Living in the world of high tech means, at least to me, that we play by a different set of rules. Many tech companies are seen as innovative, strategic and forward-thinking, while others are clumsy, slow and reactionary. I started thinking about this issue after I read a recent Op Ed in the New York Times written by former Microsoft executive Dick Brass. In this article Brass ripped Microsoft for not being terribly innovative and commented that part of the issue resides in the company’s corporate culture. It ruffled feathers so much that fellow Microsoft PR pro Frank Shaw posted a response on The Microsoft Blog defending the company.
Similarly, CNET recently took some shots about the engineering-driven culture at Google and questioned whether the company could tackle the growth of social media.
I took a step back to ponder this issue for a while. I’m not going to argue if Microsoft is innovative or if Google’s corporate culture might get in the way of improving its social media capabilities. Rather, what does this mean for the PR pros in the high tech world?
Start-ups generally get a few years to make good on their initial ideas. Engineering doesn’t simply happen overnight. Start-ups seem to gain acceptance early on, probably because their ideas sound interesting and people are always willing to support the underdog. But Microsoft was young once and yet now, some 35 years later, they are mocked for their lack of innovation.
“But part of the problem is communication: the term “innovation” largely has lost its meaning and has become a buzzword for big companies to use whenever they want to sound competitive and forward-thinking.” Gregory T. Huang, Xconomy
The more I thought about these issues, the more I realized that this has to do with brand. When a company is young it is energetic, full of ideas and many times referred to as “innovative”. As the company builds a strong brand reputation over time, it’s important to remain true to its principles. Your company cannot rest on its laurels as Microsoft appears to have done, for example in the mobile space as my colleague Brian Edwards pointed out recently. Create new things, share unusual ideas and push the limits so that you won’t be accused of being a sell-out.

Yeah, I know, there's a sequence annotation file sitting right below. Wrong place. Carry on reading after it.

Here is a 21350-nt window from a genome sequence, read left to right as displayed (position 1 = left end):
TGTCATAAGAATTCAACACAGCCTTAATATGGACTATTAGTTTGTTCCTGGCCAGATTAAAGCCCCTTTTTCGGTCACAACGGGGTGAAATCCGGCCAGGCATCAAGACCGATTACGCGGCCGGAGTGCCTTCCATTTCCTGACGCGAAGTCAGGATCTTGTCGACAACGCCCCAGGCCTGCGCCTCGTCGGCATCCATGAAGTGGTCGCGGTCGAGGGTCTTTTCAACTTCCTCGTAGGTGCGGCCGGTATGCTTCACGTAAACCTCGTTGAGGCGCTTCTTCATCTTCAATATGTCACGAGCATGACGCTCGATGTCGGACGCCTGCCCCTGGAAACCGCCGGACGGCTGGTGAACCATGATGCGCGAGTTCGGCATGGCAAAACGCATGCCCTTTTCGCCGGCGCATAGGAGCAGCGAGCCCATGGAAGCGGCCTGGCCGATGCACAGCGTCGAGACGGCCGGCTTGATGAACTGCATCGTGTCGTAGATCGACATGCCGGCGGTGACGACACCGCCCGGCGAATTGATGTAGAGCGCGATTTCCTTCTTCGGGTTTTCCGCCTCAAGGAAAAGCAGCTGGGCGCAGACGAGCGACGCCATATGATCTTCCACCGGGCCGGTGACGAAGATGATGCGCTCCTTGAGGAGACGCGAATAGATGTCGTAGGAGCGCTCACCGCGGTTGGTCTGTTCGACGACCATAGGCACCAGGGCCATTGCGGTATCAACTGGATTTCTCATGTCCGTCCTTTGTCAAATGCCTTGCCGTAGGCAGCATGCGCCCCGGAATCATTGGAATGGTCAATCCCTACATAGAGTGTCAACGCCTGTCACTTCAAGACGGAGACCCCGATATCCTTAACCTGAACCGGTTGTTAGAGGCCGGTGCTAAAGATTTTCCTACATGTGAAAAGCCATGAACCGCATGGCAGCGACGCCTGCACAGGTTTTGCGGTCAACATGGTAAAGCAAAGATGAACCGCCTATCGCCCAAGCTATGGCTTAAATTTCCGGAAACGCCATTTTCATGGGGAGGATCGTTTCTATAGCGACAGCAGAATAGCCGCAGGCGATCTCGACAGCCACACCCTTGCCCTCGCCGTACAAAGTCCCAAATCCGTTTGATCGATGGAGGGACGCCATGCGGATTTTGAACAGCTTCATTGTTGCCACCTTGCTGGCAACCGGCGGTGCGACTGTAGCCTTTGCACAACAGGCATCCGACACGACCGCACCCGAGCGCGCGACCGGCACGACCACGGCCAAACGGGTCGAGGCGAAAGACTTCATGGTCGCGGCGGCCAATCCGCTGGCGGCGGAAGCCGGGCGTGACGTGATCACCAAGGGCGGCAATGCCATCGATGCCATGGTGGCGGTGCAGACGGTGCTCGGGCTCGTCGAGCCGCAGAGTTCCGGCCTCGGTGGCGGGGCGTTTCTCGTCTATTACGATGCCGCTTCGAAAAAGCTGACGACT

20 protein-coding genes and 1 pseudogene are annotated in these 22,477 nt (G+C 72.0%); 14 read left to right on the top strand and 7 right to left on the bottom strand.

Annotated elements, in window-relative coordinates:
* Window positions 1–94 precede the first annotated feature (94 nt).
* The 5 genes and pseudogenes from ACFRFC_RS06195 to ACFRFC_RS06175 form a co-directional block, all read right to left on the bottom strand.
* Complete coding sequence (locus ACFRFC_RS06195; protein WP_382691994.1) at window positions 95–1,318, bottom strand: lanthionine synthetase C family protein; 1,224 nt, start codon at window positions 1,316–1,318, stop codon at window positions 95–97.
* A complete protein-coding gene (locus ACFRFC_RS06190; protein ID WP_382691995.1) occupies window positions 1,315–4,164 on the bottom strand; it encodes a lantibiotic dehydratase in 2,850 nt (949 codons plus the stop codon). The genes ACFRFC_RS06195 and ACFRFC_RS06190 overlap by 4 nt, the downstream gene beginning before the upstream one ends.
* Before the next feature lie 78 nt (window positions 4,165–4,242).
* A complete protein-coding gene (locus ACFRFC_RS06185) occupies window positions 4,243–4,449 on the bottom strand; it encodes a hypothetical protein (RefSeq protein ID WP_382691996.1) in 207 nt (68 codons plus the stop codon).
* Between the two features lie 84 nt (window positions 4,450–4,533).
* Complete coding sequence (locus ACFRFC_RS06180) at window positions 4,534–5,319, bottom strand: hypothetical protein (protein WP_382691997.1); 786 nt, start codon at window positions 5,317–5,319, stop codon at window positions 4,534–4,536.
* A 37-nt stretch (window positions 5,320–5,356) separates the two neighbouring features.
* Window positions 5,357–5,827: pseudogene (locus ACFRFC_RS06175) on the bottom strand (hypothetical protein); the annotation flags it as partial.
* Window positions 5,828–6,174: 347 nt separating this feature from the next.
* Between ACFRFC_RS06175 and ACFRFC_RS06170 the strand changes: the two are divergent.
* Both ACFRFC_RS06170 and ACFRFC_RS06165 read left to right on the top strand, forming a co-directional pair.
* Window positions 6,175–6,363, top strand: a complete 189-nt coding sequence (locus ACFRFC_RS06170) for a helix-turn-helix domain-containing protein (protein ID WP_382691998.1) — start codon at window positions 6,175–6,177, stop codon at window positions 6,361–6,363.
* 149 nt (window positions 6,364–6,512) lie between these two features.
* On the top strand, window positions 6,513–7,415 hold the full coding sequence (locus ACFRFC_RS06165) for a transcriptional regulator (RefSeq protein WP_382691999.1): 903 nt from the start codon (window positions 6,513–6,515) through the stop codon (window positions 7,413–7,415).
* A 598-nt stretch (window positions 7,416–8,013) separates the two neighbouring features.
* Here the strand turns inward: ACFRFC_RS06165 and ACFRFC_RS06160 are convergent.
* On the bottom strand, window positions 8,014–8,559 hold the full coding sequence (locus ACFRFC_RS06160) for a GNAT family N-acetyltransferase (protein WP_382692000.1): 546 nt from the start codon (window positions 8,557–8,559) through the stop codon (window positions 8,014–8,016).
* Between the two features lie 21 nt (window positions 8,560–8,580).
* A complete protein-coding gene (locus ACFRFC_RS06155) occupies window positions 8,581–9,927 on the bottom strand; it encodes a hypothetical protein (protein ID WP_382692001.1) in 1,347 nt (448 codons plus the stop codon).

Savvy PR agencies understand how the bell curve works: young companies are innovative and entrepreneurial, as they get older innovation slows down and they typically become complacent (sort of like Microsoft with the Windows and Office monopoly) and can grind to a halt due to red tape and internal politics and then they can slide in a downward spiral as more nimble competitors race by.
So, have Microsoft and Google sold out? Is innovation dead at the large high tech players? Are game-changing ideas only going to come from the small, nimble start-ups? Creative, enthusiastic and aggressive PR pros know how to help companies stay the course and continue to build trust in their brand throughout every stage of a company’s growth and maturity curve.
Author: Rob Goodman
Rob Goodman is a communications professional with more than 27 years of experience in public relations, marketing and content creation.